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Fisker had big dreams to compete with Tesla. What went wrong?

Laurence Darmiento, Los Angeles Times on

Published in Automotive News

A decade ago, respected automobile designer Henrik Fisker was coming off the bankruptcy of his first car company when he contemplated his comeback. Instead of a luxury hybrid sedan, what he envisioned was an all-electric SUV that would appeal to the masses with its lower price and California beach-inspired design.

The Danish native put the car on the road last year, when his new Manhattan Beach, California, company, Fisker Inc., released the Ocean. The midsize crossover features a full-length solar roof, an interior composed of "vegan" recycled plastic and a drop-down rear window that can fit a surf board. Starting price of the base model: $38,999.

The vehicle gathered design awards and the company initially projected it would make as many as 42,400 vehicles in its first year. Instead, Fisker produced just 10,193 vehicles at its contract manufacturing plant and delivered 4,929 vehicles — racking up sales of $273 million, but losing $762 million in 2023.

More signs of distress emerged in recent weeks as Fisker announced it was cutting 15% of its 1,200-person workforce, halting production for six weeks and working on a deal for $150 million in new financing, dependent on forging a strategic relationship with a major auto manufacturer.

On Monday, the company said talks for a strategic tie-up had not proved fruitful and the New York Stock Exchange moved to delist its stock, which collapsed and closed Wednesday at 2 cents per share. Fisker reiterated a warning it made last month: that it might be forced to file for bankruptcy protection.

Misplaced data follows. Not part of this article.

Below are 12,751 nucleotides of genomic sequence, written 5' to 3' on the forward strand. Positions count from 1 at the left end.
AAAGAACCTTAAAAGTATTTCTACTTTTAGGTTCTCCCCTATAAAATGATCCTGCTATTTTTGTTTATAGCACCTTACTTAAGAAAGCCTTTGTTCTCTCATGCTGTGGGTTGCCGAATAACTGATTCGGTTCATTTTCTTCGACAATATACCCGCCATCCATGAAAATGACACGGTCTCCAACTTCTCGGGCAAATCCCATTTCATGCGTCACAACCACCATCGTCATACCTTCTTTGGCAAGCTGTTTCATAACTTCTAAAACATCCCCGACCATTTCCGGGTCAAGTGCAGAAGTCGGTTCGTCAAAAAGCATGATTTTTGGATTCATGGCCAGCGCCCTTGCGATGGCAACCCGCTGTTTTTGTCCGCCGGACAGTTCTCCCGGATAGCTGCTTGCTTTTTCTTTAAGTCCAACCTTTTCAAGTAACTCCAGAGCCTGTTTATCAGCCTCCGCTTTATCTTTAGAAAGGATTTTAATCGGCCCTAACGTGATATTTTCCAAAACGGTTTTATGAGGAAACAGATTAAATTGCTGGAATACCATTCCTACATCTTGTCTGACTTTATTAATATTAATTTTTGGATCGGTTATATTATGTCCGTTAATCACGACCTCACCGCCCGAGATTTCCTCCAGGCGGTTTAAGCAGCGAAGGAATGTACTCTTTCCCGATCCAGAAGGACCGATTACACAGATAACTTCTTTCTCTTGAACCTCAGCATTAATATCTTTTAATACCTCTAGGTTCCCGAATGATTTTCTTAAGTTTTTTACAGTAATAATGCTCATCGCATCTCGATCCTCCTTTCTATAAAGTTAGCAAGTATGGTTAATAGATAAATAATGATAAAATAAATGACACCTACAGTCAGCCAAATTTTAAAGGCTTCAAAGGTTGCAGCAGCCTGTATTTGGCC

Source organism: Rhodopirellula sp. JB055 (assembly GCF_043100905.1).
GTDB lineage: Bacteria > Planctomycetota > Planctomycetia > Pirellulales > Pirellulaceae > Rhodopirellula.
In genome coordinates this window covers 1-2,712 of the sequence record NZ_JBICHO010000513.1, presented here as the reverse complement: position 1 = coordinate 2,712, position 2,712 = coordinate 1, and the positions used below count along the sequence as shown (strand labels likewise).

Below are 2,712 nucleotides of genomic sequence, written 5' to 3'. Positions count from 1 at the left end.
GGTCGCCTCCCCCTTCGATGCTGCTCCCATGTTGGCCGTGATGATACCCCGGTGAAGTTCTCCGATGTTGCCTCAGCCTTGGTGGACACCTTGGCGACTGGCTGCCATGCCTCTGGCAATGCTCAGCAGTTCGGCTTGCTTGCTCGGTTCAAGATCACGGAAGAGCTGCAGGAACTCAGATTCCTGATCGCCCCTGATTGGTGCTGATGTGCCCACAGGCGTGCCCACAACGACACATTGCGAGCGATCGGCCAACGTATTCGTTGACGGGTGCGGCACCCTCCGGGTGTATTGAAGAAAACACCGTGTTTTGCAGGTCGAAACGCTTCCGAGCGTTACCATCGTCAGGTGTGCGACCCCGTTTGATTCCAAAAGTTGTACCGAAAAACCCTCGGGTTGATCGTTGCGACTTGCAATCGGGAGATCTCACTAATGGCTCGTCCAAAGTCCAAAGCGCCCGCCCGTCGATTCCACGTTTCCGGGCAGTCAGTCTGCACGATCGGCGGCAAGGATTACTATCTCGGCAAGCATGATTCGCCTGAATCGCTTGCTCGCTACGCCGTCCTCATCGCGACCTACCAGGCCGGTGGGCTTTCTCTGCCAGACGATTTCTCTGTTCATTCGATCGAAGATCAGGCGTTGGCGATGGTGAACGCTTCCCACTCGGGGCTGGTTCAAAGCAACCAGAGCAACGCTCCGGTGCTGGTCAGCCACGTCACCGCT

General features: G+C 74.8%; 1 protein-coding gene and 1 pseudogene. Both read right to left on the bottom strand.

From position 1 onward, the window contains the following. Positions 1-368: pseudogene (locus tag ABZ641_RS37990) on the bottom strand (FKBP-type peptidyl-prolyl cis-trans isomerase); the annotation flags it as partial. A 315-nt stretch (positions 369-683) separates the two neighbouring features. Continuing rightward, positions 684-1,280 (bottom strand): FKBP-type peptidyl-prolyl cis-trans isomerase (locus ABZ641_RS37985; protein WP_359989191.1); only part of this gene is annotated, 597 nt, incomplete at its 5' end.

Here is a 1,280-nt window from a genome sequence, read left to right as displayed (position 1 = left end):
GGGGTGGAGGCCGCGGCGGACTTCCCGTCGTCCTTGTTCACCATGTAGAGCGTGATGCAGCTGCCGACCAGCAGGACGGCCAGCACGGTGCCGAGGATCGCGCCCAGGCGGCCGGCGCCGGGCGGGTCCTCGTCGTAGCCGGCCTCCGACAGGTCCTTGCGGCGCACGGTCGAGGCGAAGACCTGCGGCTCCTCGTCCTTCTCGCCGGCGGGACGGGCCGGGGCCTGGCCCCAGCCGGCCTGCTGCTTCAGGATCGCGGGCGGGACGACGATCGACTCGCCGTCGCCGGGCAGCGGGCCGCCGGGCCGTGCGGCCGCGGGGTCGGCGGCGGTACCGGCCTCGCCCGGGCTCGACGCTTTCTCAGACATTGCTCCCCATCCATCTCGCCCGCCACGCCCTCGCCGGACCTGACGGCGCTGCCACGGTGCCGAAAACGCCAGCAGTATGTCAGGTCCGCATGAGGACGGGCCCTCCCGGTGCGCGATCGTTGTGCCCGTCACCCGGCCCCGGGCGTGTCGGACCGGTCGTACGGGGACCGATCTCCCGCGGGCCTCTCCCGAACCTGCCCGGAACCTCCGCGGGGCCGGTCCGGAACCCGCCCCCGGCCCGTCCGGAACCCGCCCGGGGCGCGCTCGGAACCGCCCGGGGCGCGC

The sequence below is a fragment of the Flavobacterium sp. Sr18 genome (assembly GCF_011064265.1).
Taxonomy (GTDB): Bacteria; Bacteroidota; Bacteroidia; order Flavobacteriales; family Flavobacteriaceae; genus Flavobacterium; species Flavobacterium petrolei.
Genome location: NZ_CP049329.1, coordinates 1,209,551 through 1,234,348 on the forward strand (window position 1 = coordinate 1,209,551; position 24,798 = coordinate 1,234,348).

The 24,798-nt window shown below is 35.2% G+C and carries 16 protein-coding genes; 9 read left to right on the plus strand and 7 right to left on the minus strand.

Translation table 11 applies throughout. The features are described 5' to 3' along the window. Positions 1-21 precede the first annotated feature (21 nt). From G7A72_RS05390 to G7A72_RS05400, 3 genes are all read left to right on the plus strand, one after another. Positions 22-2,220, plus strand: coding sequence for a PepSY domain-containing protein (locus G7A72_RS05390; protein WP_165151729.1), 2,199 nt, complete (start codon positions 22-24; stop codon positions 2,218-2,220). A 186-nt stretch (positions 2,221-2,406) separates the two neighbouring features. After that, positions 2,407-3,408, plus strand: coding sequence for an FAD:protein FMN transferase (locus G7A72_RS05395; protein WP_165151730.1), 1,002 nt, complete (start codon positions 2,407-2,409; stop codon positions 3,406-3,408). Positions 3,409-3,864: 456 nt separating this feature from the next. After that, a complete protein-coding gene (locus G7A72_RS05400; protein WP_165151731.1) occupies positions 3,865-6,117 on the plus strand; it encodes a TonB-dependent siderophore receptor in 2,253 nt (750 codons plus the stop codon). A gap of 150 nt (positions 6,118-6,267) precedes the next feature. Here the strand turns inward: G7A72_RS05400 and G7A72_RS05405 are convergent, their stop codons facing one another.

What went wrong? Multiple factors contributed to the company's fall, analysts said, including the challenges of starting an auto company from scratch, fierce competition in the EV market and production difficulties with its flagship Ocean SUV.


"When you are trying to start a car company, it is really, really hard," said Karl Brauer, executive analyst at, an automotive research website. "It's a capital-intensive business and you have to go up against all these established players to successfully produce a car at a volume rate and at a price that makes you money."

A spokesperson for the company declined to comment and said Fisker was not available.

Fisker isn't the only EV startup that has been struggling in a crowded field. Industry sales have slowed amid higher interest rates that have made the costly cars more expensive and the challenges of expanding the market beyond the affluent first adopters who made Elon Musk's Tesla one of the most highly valued companies in the world.

Lucid Motors, a Newark, Calif.-based maker of luxury SUVs and sedans, got a $1-billion cash infusion this week from its biggest backer, an affiliate of Saudi Arabia's Public Investment Fund. Last month, Apple announced it was ending development of a self-driving electric vehicle after reportedly spending more than $10 billion on the project over a decade.


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